A farmer has shot dead 10 foxes after 33 lambs were mauled to death in the “worst sheep attack” he has suffered in more than 45 years of farming.

Devastated sheep farmer Allan Collins blamed the sheep attacks on “unscrupulous” companies that let urban foxes loose in the countryside.

Mr Collins, who farms around 1,200 Exmoor Horn sheep and Scots ewes at Worth Farm on Exmoor, said the attacks had all the hallmarks of being carried out by foxes.

See also: Three-week-old Easter lambs shot dead

The lambs, all aged between seven days and two weeks old, had been mauled to death, left to die in fields or dragged away. Many suffered bite marks to their throats or “crunch” marks to their skulls.

Dead sheep and foxes lying on ground © Linda Short

© Linda Short

Marksmen used thermal imaging cameras to target eight foxes, which were shot dead in the one field in Hawkridge, Exmoor, on Tuesday 15 March. A further two foxes were killed on Friday 18 March.

Mr Collins said: “We have been farming here since 1970 and this is the worst sheep attack we’ve ever had.

“Someone is turning urban foxes out into the countryside and we don’t know who. With Easter being early this year, we were the first people that lambed in this area, which may explain why we’ve been so badly hit.

Dead foxes on ground © Linda Short

© Linda Short

“Dumping urban foxes in the countryside is cruel to the foxes, cruel to the sheep and frustrating for the farmers who have to deal with the consequences.”

He is “100% convinced” that the foxes had been captured in cities and towns and let loose in the countryside.

“Some of the foxes had been in car crashes as their hairs have been clipped on their bodies. One fox was shot dead after it came out of a hedge and was attracted by a dog biscuit. A wild fox would never have done that.”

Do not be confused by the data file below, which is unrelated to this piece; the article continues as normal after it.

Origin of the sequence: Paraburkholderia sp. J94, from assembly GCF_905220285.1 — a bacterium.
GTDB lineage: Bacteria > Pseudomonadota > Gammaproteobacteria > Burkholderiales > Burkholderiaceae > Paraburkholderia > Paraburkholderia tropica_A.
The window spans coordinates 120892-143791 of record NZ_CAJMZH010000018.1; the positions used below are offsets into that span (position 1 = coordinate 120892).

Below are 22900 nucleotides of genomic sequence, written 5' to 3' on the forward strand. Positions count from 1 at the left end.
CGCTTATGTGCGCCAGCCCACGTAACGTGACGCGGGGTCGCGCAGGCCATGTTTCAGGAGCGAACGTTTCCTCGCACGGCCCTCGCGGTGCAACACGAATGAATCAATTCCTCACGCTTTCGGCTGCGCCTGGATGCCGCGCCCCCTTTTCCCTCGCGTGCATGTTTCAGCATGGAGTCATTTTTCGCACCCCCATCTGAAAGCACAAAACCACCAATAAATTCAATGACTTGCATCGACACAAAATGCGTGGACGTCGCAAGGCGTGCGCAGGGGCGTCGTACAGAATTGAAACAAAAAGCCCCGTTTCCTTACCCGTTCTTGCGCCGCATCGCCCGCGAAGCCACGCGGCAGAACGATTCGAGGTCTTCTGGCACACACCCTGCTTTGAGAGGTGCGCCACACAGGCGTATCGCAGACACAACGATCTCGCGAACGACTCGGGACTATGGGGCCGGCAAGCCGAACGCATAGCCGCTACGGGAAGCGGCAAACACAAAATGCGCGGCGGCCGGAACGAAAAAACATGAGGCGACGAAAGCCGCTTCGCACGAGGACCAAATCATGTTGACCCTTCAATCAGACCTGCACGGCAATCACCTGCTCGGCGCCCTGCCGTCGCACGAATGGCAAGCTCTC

Under wildlife protection laws, anyone who releases a fox in an area where it “may be caused harm” faces up to six months imprisonment and/or £5,000 fine per animal.

Dumping urban foxes in the countryside is cruel to the foxes, cruel to the sheep and frustrating for the farmers who have to deal with the consequences Allan Collins, sheep farmer

Graham Le Blond, co-owner of Fox-A-Gon, a London-based company for non-lethal fox management/control, which operates across the UK, said foxes were “territorial animals that fight for the best parts of the territory”.

He added: “If you take a fox out then all the other foxes from the surrounding area will move in.”

But Mr Le Blond said there were “unscrupulous” companies that release urban foxes into the countryside.

“They normally say they will release the fox to a ‘sanctuary’. But there are no sanctuaries in the country that will take healthy foxes – either they shoot them, or they will take them out to the countryside.

“Unfortunately, yes, I have known them (foxes) to be dumped.”

However, the RSPCA said there was “no evidence” of urban foxes being removed and dumped in the countryside, and dismisses the suggestion as an “urban myth”.